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Is there any way to see the allocated memory address of a variable, object when debugging with Xdebug and PHPStorm ?

Don't know if this is a setting within Xdebug or PHPstorm, but I'm sure is possible Now it just shows the value not the address..

My goal is to see if I'm really using the same instance of an object in some other class

2 Answers 2

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Im sure you already figured this out by now, but incase you havent (and for the sake of providing a lonely question with an answer)

(this assumes you already have xdebug working with PHPStorm, and are able to debug through PHPStorm)
In the current version of PHPStorm (10.0 as of the time of this writting), in the debug window, there is a yellow circle with an "@" in it. Clicking that will show you the memory addresses.

In my examples below, notice my $ds object. It just lists the class (DBConnection). After turning on the addresses, you can see them. (DBConnection@69796600)

This button enter image description here

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Don't make the same error as me. The address of the object may be different while the object IS the same (i.e spl_object_hash returns the same id for both objects).

For instance, I wrote this test:

$a = $b = new StdClass;
$objects = [$a, $b];

var_dump(spl_object_hash($a), spl_object_hash($b));

foreach ($objects as $object1);

var_dump(spl_object_hash($a), spl_object_hash($b));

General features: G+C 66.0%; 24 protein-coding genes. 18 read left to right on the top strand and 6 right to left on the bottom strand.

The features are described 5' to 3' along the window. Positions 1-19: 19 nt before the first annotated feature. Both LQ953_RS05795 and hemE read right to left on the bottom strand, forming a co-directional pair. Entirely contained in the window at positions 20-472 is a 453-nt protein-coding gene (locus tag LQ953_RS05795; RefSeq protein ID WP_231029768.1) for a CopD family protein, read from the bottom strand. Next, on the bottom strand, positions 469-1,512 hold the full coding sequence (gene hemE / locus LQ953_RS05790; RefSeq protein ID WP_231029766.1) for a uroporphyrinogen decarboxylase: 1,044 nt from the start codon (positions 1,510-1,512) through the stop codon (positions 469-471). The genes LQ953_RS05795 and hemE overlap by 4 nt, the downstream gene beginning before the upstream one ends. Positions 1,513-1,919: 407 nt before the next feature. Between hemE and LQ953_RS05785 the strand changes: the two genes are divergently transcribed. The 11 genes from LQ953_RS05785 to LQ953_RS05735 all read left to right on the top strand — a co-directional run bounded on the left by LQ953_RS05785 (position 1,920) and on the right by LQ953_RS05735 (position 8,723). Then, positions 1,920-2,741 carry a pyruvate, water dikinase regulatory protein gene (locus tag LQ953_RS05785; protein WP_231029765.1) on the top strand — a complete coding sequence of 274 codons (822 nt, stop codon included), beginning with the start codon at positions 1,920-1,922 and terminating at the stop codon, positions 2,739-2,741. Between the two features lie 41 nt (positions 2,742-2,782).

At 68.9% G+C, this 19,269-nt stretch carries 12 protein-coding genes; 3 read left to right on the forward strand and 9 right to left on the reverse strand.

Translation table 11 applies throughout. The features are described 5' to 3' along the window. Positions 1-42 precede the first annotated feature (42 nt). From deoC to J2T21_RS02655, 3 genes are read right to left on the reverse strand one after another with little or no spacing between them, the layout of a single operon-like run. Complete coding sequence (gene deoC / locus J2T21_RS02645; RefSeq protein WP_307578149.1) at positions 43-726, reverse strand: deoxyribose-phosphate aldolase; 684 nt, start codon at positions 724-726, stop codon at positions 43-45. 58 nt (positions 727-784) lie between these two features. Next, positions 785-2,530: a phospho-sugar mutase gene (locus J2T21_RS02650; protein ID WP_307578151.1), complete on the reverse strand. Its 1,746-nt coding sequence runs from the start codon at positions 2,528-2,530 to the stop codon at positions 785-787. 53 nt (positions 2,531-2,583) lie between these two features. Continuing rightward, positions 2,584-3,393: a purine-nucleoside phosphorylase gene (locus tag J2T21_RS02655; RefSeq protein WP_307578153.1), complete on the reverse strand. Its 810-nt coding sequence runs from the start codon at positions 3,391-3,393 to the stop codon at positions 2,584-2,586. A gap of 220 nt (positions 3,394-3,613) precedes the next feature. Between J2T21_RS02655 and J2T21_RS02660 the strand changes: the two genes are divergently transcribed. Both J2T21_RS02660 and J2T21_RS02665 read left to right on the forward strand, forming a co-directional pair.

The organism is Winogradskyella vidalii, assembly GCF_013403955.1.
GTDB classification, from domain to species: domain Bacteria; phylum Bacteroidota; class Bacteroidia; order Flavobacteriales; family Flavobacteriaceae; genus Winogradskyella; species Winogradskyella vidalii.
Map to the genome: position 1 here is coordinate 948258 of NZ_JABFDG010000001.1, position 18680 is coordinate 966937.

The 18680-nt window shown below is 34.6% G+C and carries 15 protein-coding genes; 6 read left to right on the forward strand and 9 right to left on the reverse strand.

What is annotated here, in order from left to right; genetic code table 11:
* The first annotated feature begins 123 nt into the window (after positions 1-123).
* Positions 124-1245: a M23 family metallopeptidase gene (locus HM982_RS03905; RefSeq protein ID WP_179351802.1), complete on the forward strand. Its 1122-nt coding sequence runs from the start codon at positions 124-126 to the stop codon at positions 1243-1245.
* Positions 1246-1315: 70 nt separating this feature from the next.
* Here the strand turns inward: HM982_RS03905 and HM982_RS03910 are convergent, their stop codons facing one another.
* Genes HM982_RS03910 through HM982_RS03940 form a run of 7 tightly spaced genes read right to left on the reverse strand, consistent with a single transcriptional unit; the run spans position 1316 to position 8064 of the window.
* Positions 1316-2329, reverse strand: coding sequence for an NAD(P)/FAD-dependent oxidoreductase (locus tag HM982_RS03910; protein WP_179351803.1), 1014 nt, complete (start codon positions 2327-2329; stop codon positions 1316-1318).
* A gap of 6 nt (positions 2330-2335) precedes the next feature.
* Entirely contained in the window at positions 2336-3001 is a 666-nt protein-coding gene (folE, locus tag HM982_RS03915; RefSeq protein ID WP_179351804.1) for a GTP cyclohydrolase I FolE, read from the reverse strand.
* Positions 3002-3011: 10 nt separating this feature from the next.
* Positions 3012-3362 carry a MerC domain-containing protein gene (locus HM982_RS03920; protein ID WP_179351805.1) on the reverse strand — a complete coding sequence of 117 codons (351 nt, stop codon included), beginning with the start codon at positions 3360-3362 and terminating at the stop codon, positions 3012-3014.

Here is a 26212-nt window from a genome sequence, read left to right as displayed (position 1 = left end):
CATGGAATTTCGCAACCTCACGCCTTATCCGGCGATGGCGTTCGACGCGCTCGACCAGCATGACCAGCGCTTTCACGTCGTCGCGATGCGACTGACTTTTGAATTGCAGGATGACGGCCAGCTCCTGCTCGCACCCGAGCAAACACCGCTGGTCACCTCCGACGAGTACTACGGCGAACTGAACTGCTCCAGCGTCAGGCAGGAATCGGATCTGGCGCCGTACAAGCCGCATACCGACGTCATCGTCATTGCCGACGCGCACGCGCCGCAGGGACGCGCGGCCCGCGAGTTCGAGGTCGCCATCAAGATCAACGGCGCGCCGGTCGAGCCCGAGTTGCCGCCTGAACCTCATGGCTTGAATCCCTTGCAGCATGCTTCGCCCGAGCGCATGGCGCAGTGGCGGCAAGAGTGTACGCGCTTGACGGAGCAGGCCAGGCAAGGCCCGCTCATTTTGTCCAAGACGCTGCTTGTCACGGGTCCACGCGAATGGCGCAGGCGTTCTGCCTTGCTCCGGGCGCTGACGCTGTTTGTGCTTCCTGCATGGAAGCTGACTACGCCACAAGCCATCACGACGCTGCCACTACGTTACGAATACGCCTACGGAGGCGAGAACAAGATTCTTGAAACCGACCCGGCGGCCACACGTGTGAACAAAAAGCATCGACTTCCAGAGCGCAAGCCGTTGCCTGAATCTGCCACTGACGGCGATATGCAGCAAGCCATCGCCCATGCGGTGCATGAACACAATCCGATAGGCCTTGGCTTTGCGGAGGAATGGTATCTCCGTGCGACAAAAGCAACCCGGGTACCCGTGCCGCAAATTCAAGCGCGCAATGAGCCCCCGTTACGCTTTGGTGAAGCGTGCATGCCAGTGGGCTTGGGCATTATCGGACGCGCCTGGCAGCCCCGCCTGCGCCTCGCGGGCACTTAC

foreach ($objects as &$object2);

var_dump(spl_object_hash($a), spl_object_hash($b));

As expected, the id returned by spl_object_hash() is the same of $a, $b and the objects in $objects. But the address of the objects in $objects are not the same as $a and $b:

string(32) "000000007fbf1856000000002722d91d"
string(32) "000000007fbf1856000000002722d91d"
string(32) "000000007fbf1856000000002722d91d"
string(32) "000000007fbf1856000000002722d91d"
string(32) "000000007fbf1856000000002722d91d"
string(32) "000000007fbf1856000000002722d91d"

enter image description here

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  • Well, of course your example changed the memory address. Accessing an object by reference causes the pointer to use the address of the new variable. You can see this in action by another simple test (separate each onto new lines... Comments are stupid). $a=new StdClass;$b=$a;$c=$b;echo '';$d=&$a;echo '';$e=&$b;echo ''; Add a breakpoint to each echo and you can watch the addresses change between each assignment. Ill refer you a nice comment on pointers and references on the PHP site (specifically the 3rd principle) : php.net/manual/en/language.oop5.references.php#101900
    – Oberst
    Mar 8, 2016 at 17:58

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